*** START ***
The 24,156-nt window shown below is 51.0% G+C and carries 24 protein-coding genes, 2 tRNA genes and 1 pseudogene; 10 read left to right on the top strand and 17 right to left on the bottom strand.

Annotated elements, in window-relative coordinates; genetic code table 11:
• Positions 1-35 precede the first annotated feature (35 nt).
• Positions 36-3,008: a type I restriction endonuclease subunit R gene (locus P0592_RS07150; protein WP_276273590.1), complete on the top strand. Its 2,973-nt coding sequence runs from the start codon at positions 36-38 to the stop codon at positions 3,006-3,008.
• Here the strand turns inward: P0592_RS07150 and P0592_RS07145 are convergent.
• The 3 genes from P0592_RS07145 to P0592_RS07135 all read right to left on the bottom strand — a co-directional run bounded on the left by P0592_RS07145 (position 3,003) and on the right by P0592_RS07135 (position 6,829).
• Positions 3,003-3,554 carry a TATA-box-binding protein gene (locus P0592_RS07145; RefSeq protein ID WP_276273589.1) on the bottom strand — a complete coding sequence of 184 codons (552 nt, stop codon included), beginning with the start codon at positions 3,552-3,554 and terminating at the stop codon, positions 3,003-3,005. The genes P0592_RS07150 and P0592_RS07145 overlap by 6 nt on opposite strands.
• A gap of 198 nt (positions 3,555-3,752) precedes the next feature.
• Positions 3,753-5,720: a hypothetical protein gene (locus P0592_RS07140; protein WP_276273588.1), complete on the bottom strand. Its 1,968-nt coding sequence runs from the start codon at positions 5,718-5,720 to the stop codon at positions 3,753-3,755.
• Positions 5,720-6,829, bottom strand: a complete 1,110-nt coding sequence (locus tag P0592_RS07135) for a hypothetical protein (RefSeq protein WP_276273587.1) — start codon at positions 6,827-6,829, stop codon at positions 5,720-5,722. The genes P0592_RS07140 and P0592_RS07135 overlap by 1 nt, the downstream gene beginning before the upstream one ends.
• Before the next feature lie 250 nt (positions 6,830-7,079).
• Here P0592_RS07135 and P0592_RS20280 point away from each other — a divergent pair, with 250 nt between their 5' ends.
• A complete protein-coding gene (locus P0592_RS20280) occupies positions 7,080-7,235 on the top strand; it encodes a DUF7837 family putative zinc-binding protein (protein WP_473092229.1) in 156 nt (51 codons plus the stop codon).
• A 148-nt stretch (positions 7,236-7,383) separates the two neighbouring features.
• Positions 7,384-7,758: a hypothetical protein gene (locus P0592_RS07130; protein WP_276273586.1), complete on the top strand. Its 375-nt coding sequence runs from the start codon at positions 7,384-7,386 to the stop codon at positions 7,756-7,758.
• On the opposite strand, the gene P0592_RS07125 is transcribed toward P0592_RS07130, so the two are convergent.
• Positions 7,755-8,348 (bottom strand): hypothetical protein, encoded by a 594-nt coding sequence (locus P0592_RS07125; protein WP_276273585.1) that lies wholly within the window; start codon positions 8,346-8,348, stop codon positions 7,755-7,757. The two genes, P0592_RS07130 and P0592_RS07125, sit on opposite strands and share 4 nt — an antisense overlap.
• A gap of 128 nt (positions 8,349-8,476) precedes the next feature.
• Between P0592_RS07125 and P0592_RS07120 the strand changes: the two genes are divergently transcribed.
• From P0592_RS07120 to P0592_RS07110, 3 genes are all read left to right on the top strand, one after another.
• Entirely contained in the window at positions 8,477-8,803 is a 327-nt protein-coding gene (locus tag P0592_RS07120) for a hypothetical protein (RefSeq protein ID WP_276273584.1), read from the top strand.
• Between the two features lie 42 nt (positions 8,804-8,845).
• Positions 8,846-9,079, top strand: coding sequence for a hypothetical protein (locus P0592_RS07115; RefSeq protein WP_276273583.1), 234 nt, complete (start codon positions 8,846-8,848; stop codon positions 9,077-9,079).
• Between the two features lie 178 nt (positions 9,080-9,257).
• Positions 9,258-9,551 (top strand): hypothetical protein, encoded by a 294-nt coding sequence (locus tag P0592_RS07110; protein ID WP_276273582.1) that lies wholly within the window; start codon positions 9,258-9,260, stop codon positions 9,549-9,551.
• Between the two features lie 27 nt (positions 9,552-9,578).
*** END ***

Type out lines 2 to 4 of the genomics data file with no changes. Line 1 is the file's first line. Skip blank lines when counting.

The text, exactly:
Annotated elements, in window-relative coordinates; genetic code table 11:
• Positions 1-35 precede the first annotated feature (35 nt).
• Positions 36-3,008: a type I restriction endonuclease subunit R gene (locus P0592_RS07150; protein WP_276273590.1), complete on the top strand. Its 2,973-nt coding sequence runs from the start codon at positions 36-38 to the stop codon at positions 3,006-3,008.